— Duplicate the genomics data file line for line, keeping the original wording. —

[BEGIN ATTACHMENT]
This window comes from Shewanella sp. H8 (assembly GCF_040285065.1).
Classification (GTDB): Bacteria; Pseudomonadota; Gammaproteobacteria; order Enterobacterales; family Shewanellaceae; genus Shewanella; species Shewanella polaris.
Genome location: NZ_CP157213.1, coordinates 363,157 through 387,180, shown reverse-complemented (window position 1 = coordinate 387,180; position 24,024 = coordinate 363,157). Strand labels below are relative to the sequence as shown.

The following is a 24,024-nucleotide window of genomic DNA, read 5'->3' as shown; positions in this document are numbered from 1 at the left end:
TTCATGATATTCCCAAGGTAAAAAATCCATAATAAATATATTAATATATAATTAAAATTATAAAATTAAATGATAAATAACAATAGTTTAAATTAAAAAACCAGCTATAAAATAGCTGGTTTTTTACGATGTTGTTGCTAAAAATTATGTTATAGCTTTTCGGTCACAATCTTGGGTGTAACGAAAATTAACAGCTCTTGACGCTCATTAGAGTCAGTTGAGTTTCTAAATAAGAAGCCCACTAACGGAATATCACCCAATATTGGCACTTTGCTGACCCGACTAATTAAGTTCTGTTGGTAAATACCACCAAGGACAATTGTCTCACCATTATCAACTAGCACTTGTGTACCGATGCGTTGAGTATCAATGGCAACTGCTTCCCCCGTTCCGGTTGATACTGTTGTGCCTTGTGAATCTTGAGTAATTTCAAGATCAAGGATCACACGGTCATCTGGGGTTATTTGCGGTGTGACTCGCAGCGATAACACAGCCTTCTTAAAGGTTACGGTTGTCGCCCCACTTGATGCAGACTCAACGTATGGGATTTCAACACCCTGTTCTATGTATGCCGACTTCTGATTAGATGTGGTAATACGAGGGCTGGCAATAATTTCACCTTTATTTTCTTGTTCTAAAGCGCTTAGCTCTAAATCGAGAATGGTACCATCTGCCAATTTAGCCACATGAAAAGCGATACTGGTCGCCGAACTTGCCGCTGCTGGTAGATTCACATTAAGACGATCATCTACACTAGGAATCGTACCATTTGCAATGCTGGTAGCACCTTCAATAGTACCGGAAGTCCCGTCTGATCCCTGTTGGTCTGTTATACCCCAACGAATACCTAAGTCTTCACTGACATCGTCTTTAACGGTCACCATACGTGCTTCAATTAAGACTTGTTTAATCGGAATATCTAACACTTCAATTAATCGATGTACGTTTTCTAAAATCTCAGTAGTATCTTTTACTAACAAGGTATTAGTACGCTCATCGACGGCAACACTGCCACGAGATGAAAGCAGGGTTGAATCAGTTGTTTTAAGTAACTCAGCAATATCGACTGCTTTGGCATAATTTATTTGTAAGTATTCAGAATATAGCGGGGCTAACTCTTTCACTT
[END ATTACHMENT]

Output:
This window comes from Shewanella sp. H8 (assembly GCF_040285065.1).
Classification (GTDB): Bacteria; Pseudomonadota; Gammaproteobacteria; order Enterobacterales; family Shewanellaceae; genus Shewanella; species Shewanella polaris.
Genome location: NZ_CP157213.1, coordinates 363,157 through 387,180, shown reverse-complemented (window position 1 = coordinate 387,180; position 24,024 = coordinate 363,157). Strand labels below are relative to the sequence as shown.

The following is a 24,024-nucleotide window of genomic DNA, read 5'->3' as shown; positions in this document are numbered from 1 at the left end:
TTCATGATATTCCCAAGGTAAAAAATCCATAATAAATATATTAATATATAATTAAAATTATAAAATTAAATGATAAATAACAATAGTTTAAATTAAAAAACCAGCTATAAAATAGCTGGTTTTTTACGATGTTGTTGCTAAAAATTATGTTATAGCTTTTCGGTCACAATCTTGGGTGTAACGAAAATTAACAGCTCTTGACGCTCATTAGAGTCAGTTGAGTTTCTAAATAAGAAGCCCACTAACGGAATATCACCCAATATTGGCACTTTGCTGACCCGACTAATTAAGTTCTGTTGGTAAATACCACCAAGGACAATTGTCTCACCATTATCAACTAGCACTTGTGTACCGATGCGTTGAGTATCAATGGCAACTGCTTCCCCCGTTCCGGTTGATACTGTTGTGCCTTGTGAATCTTGAGTAATTTCAAGATCAAGGATCACACGGTCATCTGGGGTTATTTGCGGTGTGACTCGCAGCGATAACACAGCCTTCTTAAAGGTTACGGTTGTCGCCCCACTTGATGCAGACTCAACGTATGGGATTTCAACACCCTGTTCTATGTATGCCGACTTCTGATTAGATGTGGTAATACGAGGGCTGGCAATAATTTCACCTTTATTTTCTTGTTCTAAAGCGCTTAGCTCTAAATCGAGAATGGTACCATCTGCCAATTTAGCCACATGAAAAGCGATACTGGTCGCCGAACTTGCCGCTGCTGGTAGATTCACATTAAGACGATCATCTACACTAGGAATCGTACCATTTGCAATGCTGGTAGCACCTTCAATAGTACCGGAAGTCCCGTCTGATCCCTGTTGGTCTGTTATACCCCAACGAATACCTAAGTCTTCACTGACATCGTCTTTAACGGTCACCATACGTGCTTCAATTAAGACTTGTTTAATCGGAATATCTAACACTTCAATTAATCGATGTACGTTTTCTAAAATCTCAGTAGTATCTTTTACTAACAAGGTATTAGTACGCTCATCGACGGCAACACTGCCACGAGATGAAAGCAGGGTTGAATCAGTTGTTTTAAGTAACTCAGCAATATCGACTGCTTTGGCATAATTTATTTGTAAGTATTCAGAATATAGCGGGGCTAACTCTTTCACTT